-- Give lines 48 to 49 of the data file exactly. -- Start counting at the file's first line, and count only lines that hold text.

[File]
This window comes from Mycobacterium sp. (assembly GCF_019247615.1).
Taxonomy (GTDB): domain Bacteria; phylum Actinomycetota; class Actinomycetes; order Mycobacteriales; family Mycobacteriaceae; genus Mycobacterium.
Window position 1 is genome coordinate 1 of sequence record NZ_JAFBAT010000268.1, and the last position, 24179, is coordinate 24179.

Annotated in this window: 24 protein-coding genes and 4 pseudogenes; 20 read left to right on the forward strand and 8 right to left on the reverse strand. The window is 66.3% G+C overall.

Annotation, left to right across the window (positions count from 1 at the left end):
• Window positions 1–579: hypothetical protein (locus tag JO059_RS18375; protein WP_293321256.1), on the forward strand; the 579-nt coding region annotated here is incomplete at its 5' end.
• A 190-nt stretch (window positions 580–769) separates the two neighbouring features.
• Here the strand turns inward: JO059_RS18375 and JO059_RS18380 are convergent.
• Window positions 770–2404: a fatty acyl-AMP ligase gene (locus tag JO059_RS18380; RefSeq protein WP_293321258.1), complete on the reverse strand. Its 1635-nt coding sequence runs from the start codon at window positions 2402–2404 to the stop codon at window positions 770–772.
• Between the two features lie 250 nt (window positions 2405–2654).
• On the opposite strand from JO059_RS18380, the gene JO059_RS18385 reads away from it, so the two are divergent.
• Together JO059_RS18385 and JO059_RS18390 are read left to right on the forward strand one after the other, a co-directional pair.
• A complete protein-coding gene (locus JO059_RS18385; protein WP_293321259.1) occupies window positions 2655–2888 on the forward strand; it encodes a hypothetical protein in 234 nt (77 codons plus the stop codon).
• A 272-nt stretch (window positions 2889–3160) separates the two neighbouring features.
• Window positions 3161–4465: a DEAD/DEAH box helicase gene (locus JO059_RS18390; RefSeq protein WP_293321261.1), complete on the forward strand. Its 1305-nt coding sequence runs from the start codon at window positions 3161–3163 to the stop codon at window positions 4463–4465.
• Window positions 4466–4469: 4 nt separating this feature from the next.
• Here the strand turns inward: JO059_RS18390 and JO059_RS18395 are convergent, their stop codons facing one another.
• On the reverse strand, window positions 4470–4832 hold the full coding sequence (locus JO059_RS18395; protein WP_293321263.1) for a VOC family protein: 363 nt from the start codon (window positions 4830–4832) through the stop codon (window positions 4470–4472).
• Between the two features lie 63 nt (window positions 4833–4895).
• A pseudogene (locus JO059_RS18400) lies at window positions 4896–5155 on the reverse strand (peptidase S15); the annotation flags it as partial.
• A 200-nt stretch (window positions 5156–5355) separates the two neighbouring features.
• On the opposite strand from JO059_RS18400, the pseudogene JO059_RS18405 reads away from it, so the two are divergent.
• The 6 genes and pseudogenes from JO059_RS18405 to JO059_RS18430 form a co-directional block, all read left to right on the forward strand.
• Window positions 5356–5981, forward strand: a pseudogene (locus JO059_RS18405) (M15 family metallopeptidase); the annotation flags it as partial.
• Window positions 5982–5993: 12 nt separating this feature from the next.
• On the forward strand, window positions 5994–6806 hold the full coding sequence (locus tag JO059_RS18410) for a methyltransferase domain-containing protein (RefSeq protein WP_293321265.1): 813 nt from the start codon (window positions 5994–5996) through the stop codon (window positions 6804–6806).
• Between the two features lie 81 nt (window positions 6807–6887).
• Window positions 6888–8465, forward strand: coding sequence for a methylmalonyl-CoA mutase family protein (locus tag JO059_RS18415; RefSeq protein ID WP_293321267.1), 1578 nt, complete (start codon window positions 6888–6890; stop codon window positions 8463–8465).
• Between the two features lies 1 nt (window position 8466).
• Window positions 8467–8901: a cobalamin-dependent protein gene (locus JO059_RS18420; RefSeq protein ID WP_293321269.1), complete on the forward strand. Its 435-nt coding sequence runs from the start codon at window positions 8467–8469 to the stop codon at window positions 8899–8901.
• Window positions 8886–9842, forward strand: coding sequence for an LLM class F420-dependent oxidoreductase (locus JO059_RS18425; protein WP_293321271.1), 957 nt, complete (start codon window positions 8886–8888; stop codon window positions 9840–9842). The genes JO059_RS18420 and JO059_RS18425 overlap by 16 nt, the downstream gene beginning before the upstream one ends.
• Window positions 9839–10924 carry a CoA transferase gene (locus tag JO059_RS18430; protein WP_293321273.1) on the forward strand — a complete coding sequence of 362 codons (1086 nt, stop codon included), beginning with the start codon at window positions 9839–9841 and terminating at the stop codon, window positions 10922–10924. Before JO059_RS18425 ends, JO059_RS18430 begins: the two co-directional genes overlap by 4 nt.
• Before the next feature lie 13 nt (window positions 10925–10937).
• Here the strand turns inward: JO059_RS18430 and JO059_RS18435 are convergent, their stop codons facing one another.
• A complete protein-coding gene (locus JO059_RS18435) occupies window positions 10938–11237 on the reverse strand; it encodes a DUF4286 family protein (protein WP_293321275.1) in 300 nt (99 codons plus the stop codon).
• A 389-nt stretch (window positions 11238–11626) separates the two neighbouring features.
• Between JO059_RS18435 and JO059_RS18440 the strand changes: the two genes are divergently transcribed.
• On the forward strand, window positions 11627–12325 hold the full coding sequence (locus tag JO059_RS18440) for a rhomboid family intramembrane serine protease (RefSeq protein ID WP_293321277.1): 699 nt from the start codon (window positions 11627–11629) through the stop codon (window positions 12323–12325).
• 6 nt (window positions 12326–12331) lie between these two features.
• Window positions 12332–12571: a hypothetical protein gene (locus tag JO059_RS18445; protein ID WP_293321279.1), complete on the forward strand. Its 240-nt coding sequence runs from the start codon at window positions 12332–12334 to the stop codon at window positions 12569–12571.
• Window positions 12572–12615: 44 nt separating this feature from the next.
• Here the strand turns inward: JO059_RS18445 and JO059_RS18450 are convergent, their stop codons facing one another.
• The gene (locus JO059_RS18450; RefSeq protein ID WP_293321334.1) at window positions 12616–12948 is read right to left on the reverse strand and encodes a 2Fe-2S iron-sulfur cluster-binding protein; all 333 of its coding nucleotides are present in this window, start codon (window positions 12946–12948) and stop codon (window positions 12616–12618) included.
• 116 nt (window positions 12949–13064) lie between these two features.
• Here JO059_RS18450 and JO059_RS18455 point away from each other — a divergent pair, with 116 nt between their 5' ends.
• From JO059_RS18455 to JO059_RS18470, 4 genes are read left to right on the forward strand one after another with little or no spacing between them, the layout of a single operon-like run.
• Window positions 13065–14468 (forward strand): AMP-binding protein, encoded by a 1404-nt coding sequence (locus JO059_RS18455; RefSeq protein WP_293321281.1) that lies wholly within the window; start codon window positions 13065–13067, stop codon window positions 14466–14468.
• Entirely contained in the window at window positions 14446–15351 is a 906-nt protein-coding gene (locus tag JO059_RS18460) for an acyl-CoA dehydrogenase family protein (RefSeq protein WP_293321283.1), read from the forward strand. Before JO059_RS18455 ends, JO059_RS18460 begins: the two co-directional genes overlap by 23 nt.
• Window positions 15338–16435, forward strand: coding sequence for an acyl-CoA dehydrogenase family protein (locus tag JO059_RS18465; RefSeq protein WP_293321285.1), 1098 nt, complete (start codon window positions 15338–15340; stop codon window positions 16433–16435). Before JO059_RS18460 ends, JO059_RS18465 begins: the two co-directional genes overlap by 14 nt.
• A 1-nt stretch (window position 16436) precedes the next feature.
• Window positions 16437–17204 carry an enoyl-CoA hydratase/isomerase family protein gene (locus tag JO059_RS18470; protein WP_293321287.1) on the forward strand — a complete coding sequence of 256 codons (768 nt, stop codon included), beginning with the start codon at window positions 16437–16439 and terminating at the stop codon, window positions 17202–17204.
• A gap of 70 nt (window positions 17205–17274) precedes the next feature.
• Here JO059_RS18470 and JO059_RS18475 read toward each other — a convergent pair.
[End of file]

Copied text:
• Entirely contained in the window at window positions 14446–15351 is a 906-nt protein-coding gene (locus tag JO059_RS18460) for an acyl-CoA dehydrogenase family protein (RefSeq protein WP_293321283.1), read from the forward strand. Before JO059_RS18455 ends, JO059_RS18460 begins: the two co-directional genes overlap by 23 nt.
• Window positions 15338–16435, forward strand: coding sequence for an acyl-CoA dehydrogenase family protein (locus tag JO059_RS18465; RefSeq protein WP_293321285.1), 1098 nt, complete (start codon window positions 15338–15340; stop codon window positions 16433–16435). Before JO059_RS18460 ends, JO059_RS18465 begins: the two co-directional genes overlap by 14 nt.